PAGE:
6. Central Park was the first public park built in America. Its 843 acres include woodlands, lawns and water. Central Park was declared a National Historic Landmark in 1965 and a New York City Landmark in 1974. More than 25 million visitors enjoy Central Park each year. (Mario Tama / Getty Images) Back to slideshow navigation
  7. Saint Patrick's Cathedral is the largest decorated gothic-style Catholic cathedral in the U.S. The cathedral's construction began in 1858, and it opened its doors in 1879. (Vincenzo Pinto / AFP - Getty Images) Back to slideshow navigation
  8. Skaters glide around the rink at the Rockefeller Center Ice Rink. The ice rink, open between October and April, has attracted more than 250,000 people a year since it first opened on Dec. 25, 1936. (Spencer Platt / Getty Images) Back to slideshow navigation
  9. Patrons line up outside the Apollo Theater in Harlem to see Amateur Night. Since 1934, Amateur Night at the Apollo has launched the careers of famous entertainers such as Billie Holiday, James Brown, The Isley Brothers, Luther Vandross, Michael Jackson, Lauryn Hill, and many others. (Jonathan D. Woods / msnbc.com) Back to slideshow navigation
  10. The South Pool at the National September 11 Memorial in New York City commemorates those who died in the September 11, 2001, terrorist attacks after two hijacked planes crashed into the World Trade Center. (Justin Lane / Getty Images) Back to slideshow navigation
  11. Pedestrians pass along a walkway under falling snow on the Brooklyn Bridge on Jan. 3, 2014, in New York. One of the oldest suspension bridges in the U.S., the Brooklyn Bridge connects Manhattan and Brooklyn. (John Minchillo / AP) Back to slideshow navigation
  12. The Statue of Liberty looms over a visitor as he uses binoculars to look out onto New York Harbor on Oct. 13, 2013, in New York. About 4 million people visit the Statue of Liberty National Monument and Ellis Island each year. (John Minchillo / AP) Back to slideshow navigation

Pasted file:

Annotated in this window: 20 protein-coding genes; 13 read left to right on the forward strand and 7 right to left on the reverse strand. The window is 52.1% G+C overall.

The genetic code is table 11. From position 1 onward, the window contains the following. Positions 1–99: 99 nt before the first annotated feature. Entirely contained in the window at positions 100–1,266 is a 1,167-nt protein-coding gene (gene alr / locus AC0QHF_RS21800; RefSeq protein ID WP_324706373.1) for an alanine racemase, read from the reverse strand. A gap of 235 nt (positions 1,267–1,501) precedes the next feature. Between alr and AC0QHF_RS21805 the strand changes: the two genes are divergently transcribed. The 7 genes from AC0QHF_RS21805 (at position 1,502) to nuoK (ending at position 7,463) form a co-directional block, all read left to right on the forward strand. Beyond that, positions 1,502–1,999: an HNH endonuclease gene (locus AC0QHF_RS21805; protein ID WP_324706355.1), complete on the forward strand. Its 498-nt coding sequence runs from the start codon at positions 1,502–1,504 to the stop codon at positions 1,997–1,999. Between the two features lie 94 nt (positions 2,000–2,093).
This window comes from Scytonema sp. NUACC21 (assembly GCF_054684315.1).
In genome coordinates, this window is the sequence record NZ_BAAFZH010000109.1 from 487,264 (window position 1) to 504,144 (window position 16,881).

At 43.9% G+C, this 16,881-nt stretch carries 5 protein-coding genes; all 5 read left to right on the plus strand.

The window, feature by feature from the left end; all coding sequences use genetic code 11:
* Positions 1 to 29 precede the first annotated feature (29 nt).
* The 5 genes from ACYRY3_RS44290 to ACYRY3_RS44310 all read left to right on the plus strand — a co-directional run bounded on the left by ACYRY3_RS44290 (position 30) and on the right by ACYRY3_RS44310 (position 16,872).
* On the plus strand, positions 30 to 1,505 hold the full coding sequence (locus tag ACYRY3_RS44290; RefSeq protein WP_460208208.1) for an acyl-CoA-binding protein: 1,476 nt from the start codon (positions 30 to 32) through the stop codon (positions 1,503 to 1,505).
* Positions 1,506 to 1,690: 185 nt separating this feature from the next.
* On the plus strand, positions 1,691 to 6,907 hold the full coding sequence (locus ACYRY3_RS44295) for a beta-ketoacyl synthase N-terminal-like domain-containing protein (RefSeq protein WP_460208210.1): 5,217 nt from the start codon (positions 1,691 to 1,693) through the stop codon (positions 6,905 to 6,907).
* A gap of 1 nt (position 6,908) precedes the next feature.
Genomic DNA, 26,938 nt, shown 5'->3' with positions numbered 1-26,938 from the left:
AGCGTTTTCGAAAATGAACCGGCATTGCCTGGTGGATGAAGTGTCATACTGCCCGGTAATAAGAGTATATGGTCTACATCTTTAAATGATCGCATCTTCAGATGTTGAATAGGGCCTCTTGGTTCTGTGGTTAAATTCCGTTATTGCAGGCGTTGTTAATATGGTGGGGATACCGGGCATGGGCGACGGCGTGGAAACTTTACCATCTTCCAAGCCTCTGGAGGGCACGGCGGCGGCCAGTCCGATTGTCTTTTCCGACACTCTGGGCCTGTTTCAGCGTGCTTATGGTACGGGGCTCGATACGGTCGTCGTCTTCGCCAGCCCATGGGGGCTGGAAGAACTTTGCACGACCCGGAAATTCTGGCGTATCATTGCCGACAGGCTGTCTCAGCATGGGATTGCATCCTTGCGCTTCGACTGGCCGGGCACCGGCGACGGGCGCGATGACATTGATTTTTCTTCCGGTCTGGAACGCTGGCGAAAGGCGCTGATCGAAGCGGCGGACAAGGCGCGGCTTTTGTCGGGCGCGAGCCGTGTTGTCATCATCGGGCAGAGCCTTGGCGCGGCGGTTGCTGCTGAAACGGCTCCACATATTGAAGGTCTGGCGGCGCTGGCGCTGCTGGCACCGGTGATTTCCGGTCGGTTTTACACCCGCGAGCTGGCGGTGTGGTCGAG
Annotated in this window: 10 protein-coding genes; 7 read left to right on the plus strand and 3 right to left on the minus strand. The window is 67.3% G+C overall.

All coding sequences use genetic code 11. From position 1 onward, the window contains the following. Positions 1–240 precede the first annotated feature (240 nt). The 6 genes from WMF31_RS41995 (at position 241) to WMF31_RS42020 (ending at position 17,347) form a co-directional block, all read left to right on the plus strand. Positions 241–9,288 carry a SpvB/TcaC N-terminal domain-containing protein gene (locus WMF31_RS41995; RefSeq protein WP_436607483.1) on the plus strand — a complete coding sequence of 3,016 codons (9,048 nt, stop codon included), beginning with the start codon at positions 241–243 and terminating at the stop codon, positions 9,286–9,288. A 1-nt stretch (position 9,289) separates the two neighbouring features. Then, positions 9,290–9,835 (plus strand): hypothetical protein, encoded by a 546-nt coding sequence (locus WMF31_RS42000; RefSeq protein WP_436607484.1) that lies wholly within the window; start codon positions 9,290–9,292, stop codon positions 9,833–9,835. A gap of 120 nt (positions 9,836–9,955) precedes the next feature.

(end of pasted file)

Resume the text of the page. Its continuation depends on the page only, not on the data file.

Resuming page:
13. Coney Island features entertainment parks, rides, an aquarium, a public beach, a boardwalk, fishing and Nathan's restaurant. (John Minchillo / AP) Back to slideshow navigation
  14. New York City Subway dancer Marcus Walden aka "Mr Wiggles" performs acrobatic tricks on the subway while passengers watch Nov. 23, 2010. More than 4.3 million people ride the New York subway system every day. (Timothy A. Clary / AFP/Getty Images) Back to slideshow navigation
  15. The Franklin D. Roosevelt Four Freedoms Park on the southern tip of two-mile-long Roosevelt Island - between Manhattan and Queens - was dedicated in 2012. (Paul Warchol / AP) Back to slideshow navigation
  16. The Macy's Thanksgiving Day Parade in New York has been around since 1924 and includes large balloons, floats and performances. (Gary Hershorn / Reuters) Back to slideshow navigation
  17. Visitors view the Manhattan skyline from Rockefeller Center's "Top of the Rock" observation deck. (Mario Tama / Getty Images) Back to slideshow navigation
  18. Pedestrians walk along a path on the High Line park on June 7, 2011, in New York City. The High Line was formerly an elevated railway 30 feet above the city's West Side that was built in 1934 for freight trains. (Spencer Platt / Getty Images) Back to slideshow navigation
  19. The moon rises at sunset behind New York's Empire State building, which opened in 1931. At 102 stories high, the Empire State Building is the fourth tallest skyscraper in America. (Gary Hershorn / REUTERS) Back to slideshow navigation